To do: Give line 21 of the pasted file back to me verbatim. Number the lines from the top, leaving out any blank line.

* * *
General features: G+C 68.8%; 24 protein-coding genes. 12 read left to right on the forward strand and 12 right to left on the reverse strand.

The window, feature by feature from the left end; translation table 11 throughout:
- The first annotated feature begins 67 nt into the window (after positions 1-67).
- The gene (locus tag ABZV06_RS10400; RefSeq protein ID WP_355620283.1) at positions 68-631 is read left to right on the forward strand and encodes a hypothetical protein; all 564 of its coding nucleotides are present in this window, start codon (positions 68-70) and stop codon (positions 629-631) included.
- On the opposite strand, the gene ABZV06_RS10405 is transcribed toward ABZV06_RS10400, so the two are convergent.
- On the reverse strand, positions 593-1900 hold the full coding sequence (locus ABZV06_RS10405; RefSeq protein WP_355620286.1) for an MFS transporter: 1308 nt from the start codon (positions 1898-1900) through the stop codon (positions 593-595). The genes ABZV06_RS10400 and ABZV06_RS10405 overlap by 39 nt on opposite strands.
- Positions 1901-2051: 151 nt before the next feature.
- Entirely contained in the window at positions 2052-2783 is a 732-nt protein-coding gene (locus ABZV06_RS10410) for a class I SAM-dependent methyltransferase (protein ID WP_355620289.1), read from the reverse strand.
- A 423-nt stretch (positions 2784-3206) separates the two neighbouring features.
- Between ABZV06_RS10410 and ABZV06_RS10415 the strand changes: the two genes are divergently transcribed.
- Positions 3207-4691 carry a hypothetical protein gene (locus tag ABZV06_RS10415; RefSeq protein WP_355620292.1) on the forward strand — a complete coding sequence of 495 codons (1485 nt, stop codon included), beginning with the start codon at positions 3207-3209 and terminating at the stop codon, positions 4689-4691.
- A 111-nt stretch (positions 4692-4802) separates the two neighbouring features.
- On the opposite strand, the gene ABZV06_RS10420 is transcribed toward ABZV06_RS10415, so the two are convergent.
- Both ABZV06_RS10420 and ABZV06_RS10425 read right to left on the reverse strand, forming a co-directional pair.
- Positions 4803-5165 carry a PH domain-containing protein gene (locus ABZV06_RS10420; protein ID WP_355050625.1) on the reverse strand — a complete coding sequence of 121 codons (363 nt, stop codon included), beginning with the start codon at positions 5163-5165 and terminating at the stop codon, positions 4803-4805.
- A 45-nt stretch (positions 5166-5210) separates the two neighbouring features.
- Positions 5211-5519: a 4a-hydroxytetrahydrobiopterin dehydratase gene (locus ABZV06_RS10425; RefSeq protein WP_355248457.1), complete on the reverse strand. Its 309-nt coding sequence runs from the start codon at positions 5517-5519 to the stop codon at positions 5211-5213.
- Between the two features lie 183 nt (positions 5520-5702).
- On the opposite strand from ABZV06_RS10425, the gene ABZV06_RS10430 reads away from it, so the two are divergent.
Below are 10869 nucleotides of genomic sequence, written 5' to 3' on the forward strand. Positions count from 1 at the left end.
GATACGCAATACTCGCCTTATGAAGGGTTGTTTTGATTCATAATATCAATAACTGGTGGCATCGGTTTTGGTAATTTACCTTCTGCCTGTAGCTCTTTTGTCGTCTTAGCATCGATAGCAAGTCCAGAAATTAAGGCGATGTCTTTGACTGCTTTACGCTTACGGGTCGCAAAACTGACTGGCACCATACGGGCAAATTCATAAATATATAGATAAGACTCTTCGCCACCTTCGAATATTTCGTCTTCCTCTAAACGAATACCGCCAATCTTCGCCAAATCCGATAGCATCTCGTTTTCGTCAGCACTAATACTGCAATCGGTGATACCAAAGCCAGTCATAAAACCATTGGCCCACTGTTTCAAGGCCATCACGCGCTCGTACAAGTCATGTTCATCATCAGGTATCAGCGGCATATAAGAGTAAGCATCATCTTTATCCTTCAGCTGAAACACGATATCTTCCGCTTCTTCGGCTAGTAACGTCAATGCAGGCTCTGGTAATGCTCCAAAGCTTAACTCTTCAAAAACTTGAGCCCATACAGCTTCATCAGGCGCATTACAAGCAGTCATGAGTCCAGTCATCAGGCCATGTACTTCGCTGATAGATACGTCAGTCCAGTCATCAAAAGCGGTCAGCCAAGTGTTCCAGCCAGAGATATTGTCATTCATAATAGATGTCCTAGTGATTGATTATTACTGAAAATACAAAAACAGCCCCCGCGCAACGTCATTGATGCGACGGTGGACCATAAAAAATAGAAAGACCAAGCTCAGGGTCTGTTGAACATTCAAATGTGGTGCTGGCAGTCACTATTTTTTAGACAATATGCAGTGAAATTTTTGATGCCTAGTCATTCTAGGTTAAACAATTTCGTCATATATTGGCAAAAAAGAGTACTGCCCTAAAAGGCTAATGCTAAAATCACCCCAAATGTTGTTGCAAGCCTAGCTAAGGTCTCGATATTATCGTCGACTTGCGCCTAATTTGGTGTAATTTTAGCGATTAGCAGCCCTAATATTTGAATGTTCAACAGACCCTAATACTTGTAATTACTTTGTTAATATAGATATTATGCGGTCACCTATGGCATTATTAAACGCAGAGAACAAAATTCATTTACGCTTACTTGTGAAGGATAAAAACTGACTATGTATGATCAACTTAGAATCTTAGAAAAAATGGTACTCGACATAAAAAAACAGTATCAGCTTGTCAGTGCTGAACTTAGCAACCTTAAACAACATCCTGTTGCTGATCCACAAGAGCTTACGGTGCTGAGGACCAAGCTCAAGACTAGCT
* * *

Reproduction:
GATACGCAATACTCGCCTTATGAAGGGTTGTTTTGATTCATAATATCAATAACTGGTGGCATCGGTTTTGGTAATTTACCTTCTGCCTGTAGCTCTTTTGTCGTCTTAGCATCGATAGCAAGTCCAGAAATTAAGGCGATGTCTTTGACTGCTTTACGCTTACGGGTCGCAAAACTGACTGGCACCATACGGGCAAATTCATAAATATATAGATAAGACTCTTCGCCACCTTCGAATATTTCGTCTTCCTCTAAACGAATACCGCCAATCTTCGCCAAATCCGATAGCATCTCGTTTTCGTCAGCACTAATACTGCAATCGGTGATACCAAAGCCAGTCATAAAACCATTGGCCCACTGTTTCAAGGCCATCACGCGCTCGTACAAGTCATGTTCATCATCAGGTATCAGCGGCATATAAGAGTAAGCATCATCTTTATCCTTCAGCTGAAACACGATATCTTCCGCTTCTTCGGCTAGTAACGTCAATGCAGGCTCTGGTAATGCTCCAAAGCTTAACTCTTCAAAAACTTGAGCCCATACAGCTTCATCAGGCGCATTACAAGCAGTCATGAGTCCAGTCATCAGGCCATGTACTTCGCTGATAGATACGTCAGTCCAGTCATCAAAAGCGGTCAGCCAAGTGTTCCAGCCAGAGATATTGTCATTCATAATAGATGTCCTAGTGATTGATTATTACTGAAAATACAAAAACAGCCCCCGCGCAACGTCATTGATGCGACGGTGGACCATAAAAAATAGAAAGACCAAGCTCAGGGTCTGTTGAACATTCAAATGTGGTGCTGGCAGTCACTATTTTTTAGACAATATGCAGTGAAATTTTTGATGCCTAGTCATTCTAGGTTAAACAATTTCGTCATATATTGGCAAAAAAGAGTACTGCCCTAAAAGGCTAATGCTAAAATCACCCCAAATGTTGTTGCAAGCCTAGCTAAGGTCTCGATATTATCGTCGACTTGCGCCTAATTTGGTGTAATTTTAGCGATTAGCAGCCCTAATATTTGAATGTTCAACAGACCCTAATACTTGTAATTACTTTGTTAATATAGATATTATGCGGTCACCTATGGCATTATTAAACGCAGAGAACAAAATTCATTTACGCTTACTTGTGAAGGATAAAAACTGACTATGTATGATCAACTTAGAATCTTAGAAAAAATGGTACTCGACATAAAAAAACAGTATCAGCTTGTCAGTGCTGAACTTAGCAACCTTAAACAACATCCTGTTGCTGATCCACAAGAGCTTACGGTGCTGAGGACCAAGCTCAAGACTAGCT